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Using the power of social media in screening

Social media icons (apps) on a mobile phone screen

Warrington maternity unit is using Facebook instant articles to transform the way we share learning to improve the quality and safety of antenatal and newborn screening.

The main difference between Facebook instant articles and regular posts is that users can read the articles within the app, rather than moving away from the site.

Facebook instant articles also load much quicker and is ideal for users reading them on their phones.

Traditionally, we have communicated updates by email or by word of mouth when handing over to other members of the team. These methods are still useful, but they are not the most engaging and most colleagues do not always respond to them.

Colleagues often use their phone during the day but are less likely to log onto their desktop computer to access their work email.

And that is why we looked at the concept of Facebook instant articles.

NHS England has guidance for staff on using social media appropriately and effectively.

Little help from our friends

While reviewing the latest screening data for the unit, we began thinking about how we could make this more meaningful and inclusive for colleagues.

We understand that our performance is only relevant if we give the data to midwives and other staff in context, and with a plan on how we can improve.

A colleague set up a closed Facebook group for continuous professional development (CPD) to:

  • communicate to a wider audience
  • share best practice
  • encourage learning
  • signpost educational opportunities

This seemed to be a better way to communicate our key performance indicator (KPI) screening data.

Short and snappy updates

Facebook instant uses brief, catchy, engaging text of around 150 words along with a logo, infographic, meme (humourous image or text that is shared by internet users), or other image.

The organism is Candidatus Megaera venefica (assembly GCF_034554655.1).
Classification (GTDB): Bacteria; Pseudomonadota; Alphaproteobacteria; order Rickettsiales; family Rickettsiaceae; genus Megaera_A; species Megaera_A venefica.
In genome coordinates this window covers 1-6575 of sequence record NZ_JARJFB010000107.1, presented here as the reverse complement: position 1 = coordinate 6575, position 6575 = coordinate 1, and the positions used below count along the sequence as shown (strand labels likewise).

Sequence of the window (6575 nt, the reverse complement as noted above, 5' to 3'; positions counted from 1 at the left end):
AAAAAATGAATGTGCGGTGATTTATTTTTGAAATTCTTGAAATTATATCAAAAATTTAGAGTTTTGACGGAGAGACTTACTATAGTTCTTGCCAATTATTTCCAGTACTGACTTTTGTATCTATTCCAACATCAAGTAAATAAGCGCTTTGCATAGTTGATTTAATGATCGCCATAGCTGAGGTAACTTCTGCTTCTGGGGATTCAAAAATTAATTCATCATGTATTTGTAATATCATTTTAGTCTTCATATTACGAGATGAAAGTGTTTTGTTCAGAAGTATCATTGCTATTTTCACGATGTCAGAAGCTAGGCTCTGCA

It gives staff a new way, that’s to the point, of keeping up to date with what’s happening in the workplace.

At the start, there was a concern that staff would not take to this new method, because it’s something that people use primarily for leisure and downtime.

However, the CPD group is an opt-in, which means people can also opt out, adjust their settings to avoid viewing updates or simply scroll past.

Great way to engage

So far, most staff have joined the CPD group and nobody has opted out. Currently 130 people are in the group waiting for our next post.

Sometimes we include an invitation to engage, by asking ‘what do you think?’ or ‘how can we improve this?’ which has led to new ideas, discussion, debate, questions and clarification.

The group discussions are sometimes livelier than what happens on a weekly basis in the busy maternity workplace.

Final thoughts

We have learned that using a social media platform has great potential in terms of educating and engaging staff.

It is an effective and forward-thinking way of promoting an inclusive, non-hierarchical workplace where individuals feel involved, valued and part of the process.

We hope that using Facebook instant articles will go some way to help us meet the achievable thresholds for the antenatal and newborn screening standards.


PHE Screening blogs

PHE Screening blogs provide up to date news from all NHS screening programmes. You can register to receive updates direct to your inbox, so there’s no need to keep checking for new blogs. If you have any questions about this blog article, or about population screening in England, please contact the PHE screening helpdesk.


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